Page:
Researchers have reversed wrinkled skin and hair loss, hallmarks of aging, in a mouse model. When a mutation leading to mitochondrial dysfunction is induced, the mouse develops wrinkled skin and extensive, visible hair loss in a matter of weeks. When the mitochondrial function is restored by turning off the gene responsible for mitochondrial dysfunction, the mouse returns to smooth skin and thick fur, indistinguishable from a healthy mouse of the same age.
In adults over 70, exposure to general anesthesia and surgery is associated with a subtle decline in memory and thinking skills, according to new Mayo Clinic research. The study analyzed nearly 2,000 participants in the Mayo Clinic Study of Aging and found that exposure to anesthesia after age 70 was linked to long-term changes in brain function. The results appear in the British Journal of Anaesthesia.
Discrimination against ethnic minorities on the housing market is declining -- in Germany and other Western European countries and in the USA. But a new meta-study shows that applicants' surnames still influence the selection of new tenants.
A study from the University of Kansas found individuals with disabilities were more likely to be employed in states that expanded Medicaid than their peers in non-expansion states, reducing the need to live in poverty to qualify for Medicaid coverage.
Analysis of cancer death data from 2008-2014 in New York state revealed high cancer mortality rates among US-born blacks and Puerto Ricans and relatively low cancer mortality rates among Hispanic South Americans and Asians.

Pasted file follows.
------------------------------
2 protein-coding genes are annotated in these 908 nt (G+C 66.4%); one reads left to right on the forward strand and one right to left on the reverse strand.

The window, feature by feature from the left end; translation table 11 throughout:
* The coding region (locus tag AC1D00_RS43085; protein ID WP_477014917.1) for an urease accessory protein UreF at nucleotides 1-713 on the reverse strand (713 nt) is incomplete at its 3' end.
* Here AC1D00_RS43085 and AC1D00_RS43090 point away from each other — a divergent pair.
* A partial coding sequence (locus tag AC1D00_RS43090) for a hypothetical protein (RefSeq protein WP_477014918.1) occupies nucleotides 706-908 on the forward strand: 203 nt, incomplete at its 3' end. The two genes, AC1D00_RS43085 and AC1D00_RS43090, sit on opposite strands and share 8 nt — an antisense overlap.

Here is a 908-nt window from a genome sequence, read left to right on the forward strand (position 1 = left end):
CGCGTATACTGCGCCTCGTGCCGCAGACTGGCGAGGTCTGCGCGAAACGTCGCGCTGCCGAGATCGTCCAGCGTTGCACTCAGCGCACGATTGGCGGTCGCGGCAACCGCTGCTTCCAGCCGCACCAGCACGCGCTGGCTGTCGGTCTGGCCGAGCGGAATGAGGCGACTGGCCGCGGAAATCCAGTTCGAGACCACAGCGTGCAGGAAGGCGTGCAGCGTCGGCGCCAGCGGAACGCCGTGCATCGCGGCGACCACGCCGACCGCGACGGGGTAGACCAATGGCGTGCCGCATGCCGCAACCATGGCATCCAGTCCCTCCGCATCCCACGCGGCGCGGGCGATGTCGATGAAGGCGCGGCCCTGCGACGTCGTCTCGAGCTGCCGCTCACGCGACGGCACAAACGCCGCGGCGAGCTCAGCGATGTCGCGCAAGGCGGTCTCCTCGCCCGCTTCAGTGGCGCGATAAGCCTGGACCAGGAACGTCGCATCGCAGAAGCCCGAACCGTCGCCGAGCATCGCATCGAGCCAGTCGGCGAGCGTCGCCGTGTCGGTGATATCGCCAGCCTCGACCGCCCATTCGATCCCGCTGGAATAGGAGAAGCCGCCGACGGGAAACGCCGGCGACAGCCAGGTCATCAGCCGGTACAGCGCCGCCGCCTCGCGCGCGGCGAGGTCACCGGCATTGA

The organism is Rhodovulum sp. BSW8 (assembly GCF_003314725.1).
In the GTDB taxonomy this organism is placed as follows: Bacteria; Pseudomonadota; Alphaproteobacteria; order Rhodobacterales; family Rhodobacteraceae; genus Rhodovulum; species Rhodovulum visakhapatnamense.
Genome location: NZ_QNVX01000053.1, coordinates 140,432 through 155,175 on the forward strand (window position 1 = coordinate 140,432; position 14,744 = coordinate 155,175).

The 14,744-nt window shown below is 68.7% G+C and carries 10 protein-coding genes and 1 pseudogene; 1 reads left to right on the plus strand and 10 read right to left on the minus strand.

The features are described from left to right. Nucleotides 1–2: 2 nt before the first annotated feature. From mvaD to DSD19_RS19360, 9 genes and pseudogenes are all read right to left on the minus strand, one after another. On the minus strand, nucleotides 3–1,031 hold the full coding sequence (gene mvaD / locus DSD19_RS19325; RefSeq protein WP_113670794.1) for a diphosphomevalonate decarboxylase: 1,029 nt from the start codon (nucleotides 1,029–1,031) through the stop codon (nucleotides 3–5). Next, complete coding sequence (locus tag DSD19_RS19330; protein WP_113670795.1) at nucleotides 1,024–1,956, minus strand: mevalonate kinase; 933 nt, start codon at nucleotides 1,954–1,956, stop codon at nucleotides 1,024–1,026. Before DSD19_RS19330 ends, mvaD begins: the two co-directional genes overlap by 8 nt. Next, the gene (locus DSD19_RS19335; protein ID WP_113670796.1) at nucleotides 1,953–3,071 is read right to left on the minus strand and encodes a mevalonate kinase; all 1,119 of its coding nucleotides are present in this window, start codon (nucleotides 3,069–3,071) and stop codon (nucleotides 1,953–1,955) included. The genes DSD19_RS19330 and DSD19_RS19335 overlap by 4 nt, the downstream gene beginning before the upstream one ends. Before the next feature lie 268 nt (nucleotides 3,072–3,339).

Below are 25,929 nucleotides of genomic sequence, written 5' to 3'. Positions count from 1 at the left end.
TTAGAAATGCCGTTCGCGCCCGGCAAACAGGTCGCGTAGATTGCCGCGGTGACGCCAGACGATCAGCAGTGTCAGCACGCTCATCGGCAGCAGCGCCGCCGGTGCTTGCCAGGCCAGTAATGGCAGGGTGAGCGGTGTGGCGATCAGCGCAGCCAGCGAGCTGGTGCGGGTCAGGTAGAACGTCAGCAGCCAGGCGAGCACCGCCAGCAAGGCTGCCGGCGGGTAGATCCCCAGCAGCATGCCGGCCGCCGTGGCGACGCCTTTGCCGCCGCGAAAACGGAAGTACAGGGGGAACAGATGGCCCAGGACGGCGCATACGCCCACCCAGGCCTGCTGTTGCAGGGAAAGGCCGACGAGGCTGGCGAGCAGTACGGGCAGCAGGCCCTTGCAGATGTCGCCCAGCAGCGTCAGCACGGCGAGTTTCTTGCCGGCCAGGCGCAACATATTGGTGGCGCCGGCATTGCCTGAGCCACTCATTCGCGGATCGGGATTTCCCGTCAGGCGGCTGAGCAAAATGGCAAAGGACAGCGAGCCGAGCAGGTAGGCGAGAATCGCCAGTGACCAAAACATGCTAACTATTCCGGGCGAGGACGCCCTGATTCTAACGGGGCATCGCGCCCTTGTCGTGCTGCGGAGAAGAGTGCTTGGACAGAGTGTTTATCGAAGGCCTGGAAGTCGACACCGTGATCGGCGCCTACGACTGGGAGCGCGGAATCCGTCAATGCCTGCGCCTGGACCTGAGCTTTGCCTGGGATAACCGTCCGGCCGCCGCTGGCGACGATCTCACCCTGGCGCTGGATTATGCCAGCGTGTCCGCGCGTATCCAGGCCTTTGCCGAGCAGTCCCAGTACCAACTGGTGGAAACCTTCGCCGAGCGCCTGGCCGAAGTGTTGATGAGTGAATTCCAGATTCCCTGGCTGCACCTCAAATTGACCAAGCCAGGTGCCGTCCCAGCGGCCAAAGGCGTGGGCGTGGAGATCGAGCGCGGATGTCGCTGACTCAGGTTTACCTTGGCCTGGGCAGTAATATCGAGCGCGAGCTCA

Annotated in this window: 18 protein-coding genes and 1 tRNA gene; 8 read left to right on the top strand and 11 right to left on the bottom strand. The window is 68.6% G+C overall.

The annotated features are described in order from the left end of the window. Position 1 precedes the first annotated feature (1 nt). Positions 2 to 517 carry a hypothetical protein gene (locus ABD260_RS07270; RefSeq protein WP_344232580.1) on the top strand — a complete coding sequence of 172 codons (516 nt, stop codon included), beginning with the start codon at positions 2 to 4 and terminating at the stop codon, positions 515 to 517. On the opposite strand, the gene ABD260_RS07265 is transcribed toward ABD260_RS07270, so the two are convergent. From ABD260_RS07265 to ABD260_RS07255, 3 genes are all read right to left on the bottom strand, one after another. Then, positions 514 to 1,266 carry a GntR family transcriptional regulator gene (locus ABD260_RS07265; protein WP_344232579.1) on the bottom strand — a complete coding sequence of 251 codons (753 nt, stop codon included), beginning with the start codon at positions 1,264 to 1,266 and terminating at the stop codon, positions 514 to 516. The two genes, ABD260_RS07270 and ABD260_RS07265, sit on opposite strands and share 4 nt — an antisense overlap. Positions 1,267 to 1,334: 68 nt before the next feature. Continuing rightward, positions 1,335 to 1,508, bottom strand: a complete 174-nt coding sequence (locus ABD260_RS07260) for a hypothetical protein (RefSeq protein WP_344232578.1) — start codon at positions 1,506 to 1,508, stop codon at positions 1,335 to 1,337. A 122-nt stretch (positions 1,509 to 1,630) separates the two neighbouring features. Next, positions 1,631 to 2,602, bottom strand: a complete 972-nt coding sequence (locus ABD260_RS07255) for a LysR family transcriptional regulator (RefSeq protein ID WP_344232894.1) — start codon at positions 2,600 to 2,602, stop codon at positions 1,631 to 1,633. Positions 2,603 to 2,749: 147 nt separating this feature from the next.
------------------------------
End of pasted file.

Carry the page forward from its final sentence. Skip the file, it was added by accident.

A global review involving almost 20 million people has shown that having diabetes significantly raises the risk of developing cancer, and for women the risk is even higher. Researchers from The George Institute for Global Health also found diabetes (type 1 and type 2) conferred an additional risk for women, compared to men, for leukaemia and cancers of the stomach, mouth and kidney, but less risk for liver cancer.
Postmenopausal factors may have an impact on the heart-protective qualities of high-density lipoproteins (HDL) -- also known as 'good cholesterol.' The findings bring into question the current use of total HDL cholesterol to predict heart disease risk.
SF State Assistant Professor of Political Science Marcela García-Castañon researches the important role spousal relationships play in forming political identities among immigrants, especially in today's political climate.
Older Asian-American immigrants are healthier and happier if they are socially active, connected to their families and communities and are able to maintain their cultural values while adapting to western culture, according to a new Rutgers study.
In a new study, researchers found discharge against medical advice as the strongest predictor of 30-day unplanned readmissions in heart attack patients. While only a small number of patients choose to discharge against medical advice following percutaneous coronary intervention (PCI), these patients are twice as likely to be readmitted to the hospital, according to the study published in JACC: Cardiovascular Interventions.